But these aren’t all implemented as well as they could have been. Regardless of your weapon of choice, dispatching zombies always feels the same. There are only eight zones to play through, and you will frequently backtrack through the same area to get some random item like a piece of wood in order to complete a quest. It’s fine the first few times, but after you revisit the mall 10 times you’ll be tired of seeing escalators and clothes stores. You can only upgrade your characters to level 15, and about halfway through the game I reached that goal. Each playable character (Jack, Rachel, Brian, Luxo) shares experience and handles pretty much identically. Killing zombies left and right is gruesome and satisfying, but too often you’ll get caught between two environmental objects like trees or cars and the zombies swarm on you and kill you almost instantly. In order to progress to the next area (even if you’ve been there before) you have to complete a mini-quest to open a barricade gate and these hindrances to progression become tedious nuisances. These flaws make the game feel stale after the first hour or so, and trudging through the rest of the seven-ish hour long game feels like a chore.
What does make up for most faults is multiplayer. All Zombies Must Die! supports four players simultaneously on one screen. Having one, two, or three friends makes capping zombies much more enjoyable than playing alone. Frantically shooting the hordes of undead as your buddy grabs the power-ups and health can break some test your friendship but is always fun. One glaring omission from the game, however, is online multiplayer. All Zombies Must Die! would have been such a better title if it offered Xbox Live support, but the only way to get the multiplayer experience is with three friends, four controllers, and one TV. The carefree mood of the game makes it perfect for casual play, but no online support holds the game back greatly.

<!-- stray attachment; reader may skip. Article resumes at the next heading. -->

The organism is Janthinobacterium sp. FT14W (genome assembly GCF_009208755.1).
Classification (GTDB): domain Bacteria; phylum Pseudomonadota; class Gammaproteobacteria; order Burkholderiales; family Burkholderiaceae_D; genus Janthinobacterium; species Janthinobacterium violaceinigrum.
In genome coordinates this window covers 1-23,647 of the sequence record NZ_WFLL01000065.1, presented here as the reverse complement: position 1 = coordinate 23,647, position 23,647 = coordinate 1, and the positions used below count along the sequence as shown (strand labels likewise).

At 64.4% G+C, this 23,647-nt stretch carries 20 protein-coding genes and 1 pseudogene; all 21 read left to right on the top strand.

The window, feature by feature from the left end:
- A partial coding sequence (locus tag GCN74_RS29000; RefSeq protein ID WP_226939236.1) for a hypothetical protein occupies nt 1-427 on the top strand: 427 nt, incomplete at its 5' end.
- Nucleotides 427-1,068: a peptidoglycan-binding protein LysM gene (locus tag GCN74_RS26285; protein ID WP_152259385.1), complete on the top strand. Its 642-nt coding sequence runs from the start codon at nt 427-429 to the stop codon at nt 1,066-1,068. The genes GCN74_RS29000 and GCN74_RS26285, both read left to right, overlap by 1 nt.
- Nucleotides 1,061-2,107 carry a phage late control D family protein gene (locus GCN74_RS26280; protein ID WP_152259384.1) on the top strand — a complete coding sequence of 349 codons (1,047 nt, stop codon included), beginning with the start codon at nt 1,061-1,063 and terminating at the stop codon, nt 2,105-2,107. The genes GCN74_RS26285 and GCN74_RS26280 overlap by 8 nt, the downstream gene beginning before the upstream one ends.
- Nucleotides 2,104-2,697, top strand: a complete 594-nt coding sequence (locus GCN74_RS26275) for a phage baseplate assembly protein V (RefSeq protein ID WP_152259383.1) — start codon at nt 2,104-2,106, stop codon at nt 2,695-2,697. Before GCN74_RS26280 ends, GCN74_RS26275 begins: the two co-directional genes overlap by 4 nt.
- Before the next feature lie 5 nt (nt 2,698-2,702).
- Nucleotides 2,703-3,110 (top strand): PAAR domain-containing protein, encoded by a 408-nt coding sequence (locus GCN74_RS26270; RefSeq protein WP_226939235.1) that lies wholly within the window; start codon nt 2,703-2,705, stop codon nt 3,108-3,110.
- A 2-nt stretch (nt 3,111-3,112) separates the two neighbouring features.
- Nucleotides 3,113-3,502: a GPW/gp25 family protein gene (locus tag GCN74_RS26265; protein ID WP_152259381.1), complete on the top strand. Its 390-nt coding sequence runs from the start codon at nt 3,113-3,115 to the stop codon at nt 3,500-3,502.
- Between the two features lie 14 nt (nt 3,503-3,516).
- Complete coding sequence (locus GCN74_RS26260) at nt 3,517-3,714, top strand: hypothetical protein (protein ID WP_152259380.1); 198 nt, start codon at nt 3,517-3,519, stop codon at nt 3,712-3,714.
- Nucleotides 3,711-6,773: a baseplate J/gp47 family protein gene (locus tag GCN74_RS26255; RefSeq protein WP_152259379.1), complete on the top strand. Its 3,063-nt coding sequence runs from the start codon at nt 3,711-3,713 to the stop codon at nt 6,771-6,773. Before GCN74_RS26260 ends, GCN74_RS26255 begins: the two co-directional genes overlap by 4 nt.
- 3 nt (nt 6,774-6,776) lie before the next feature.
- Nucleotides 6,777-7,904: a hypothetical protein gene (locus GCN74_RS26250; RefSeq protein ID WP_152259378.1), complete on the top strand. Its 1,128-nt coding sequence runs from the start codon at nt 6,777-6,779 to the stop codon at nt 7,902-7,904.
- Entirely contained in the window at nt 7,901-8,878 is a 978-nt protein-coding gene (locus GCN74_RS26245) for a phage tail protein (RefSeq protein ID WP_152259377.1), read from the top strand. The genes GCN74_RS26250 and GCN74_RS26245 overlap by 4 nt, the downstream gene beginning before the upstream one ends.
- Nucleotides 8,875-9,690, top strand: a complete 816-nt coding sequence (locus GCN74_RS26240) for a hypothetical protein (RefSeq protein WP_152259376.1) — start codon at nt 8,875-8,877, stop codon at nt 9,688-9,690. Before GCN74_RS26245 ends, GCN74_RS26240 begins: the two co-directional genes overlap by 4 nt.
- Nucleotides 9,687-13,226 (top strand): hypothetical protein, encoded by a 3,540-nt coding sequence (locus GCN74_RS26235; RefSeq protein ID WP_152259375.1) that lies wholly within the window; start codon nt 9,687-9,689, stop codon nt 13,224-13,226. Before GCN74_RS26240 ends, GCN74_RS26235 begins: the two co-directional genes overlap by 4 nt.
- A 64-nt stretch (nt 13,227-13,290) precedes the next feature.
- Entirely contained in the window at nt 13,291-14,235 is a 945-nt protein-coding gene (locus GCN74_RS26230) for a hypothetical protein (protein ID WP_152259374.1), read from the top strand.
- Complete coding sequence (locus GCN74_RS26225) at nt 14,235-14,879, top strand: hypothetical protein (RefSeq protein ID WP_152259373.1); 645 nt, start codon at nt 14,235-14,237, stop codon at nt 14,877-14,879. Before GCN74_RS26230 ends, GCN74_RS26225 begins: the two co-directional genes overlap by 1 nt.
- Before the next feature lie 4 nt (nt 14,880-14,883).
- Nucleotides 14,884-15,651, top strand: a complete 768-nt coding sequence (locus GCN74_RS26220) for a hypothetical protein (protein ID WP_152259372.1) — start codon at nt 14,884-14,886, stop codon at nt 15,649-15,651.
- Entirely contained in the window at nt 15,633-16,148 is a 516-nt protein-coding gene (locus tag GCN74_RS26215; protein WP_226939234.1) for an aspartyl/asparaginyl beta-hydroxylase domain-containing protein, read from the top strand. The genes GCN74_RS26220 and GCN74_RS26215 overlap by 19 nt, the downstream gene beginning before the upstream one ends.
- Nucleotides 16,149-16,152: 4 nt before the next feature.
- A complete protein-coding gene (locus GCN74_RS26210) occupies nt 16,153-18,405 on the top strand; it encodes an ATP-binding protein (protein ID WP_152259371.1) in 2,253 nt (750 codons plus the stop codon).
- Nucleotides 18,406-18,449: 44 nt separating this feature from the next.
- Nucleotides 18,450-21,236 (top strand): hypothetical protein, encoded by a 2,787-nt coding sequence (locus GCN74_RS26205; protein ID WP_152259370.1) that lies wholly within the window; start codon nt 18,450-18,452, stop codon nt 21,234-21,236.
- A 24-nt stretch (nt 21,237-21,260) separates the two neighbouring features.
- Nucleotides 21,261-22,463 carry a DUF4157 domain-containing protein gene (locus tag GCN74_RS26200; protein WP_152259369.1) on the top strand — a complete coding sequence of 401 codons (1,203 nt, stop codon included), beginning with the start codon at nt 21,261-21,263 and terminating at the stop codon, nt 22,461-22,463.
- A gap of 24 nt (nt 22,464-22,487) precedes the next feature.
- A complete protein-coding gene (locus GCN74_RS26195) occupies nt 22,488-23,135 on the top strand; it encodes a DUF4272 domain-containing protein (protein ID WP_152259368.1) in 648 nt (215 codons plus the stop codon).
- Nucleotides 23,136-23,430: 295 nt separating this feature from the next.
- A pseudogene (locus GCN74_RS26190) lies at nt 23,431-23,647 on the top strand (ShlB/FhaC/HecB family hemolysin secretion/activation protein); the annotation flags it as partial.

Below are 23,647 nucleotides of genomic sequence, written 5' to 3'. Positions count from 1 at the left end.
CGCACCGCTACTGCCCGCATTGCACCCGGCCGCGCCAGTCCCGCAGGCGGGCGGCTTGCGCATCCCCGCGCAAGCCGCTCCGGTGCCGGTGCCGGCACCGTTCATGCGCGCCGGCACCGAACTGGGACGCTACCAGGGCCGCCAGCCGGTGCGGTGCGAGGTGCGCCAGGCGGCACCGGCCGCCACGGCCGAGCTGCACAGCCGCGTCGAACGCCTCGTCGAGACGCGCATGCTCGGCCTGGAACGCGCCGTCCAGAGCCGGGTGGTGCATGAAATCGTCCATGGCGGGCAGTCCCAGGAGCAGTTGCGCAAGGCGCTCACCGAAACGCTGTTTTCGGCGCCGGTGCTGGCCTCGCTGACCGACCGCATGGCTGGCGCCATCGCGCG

All Zombies Must Die! reminded me a lot of the Super Nintendo classic Zombies Ate My Neighbors. Characters, zombies, and environments are big and bright. Jack and his crew look similar to the Xbox’s avatars, with huge heads and limbs. Though locations are limited, each one looks good. The destroyed park is complete with ransacked vendor stations and a destroyed merry-go-round, while the desolate police station has torn down walls and evidence lockers to rummage through for useful items. Even with a cartoony visual style, zombies still meet their end in the most gruesome ways, spilling liters of blood on the ground and losing body parts as a shotgun shell rifles through their brain. I liked the dichotomy between the visual presentation and situation at hand; it fits the game’s nonchalant style well.
I was disappointed with this game. Killing zombies with friends is a fun, if short, adventure, but highly repetitive gameplay makes the game stale. A great deal of backtracking and monotonous quests holds the game back even further. The nail in the coffin is no online multiplayer, because this game is just screaming to be played with friends over Xbox Live. Legitimately funny story and characters, (especially if you consider yourself a gamer) and a visually pleasing art style are the best things to take away from the game. I wouldn’t say All Zombies Must Die! is a bad game, but I will say there are better zombie games and dual-stick shooters for your money.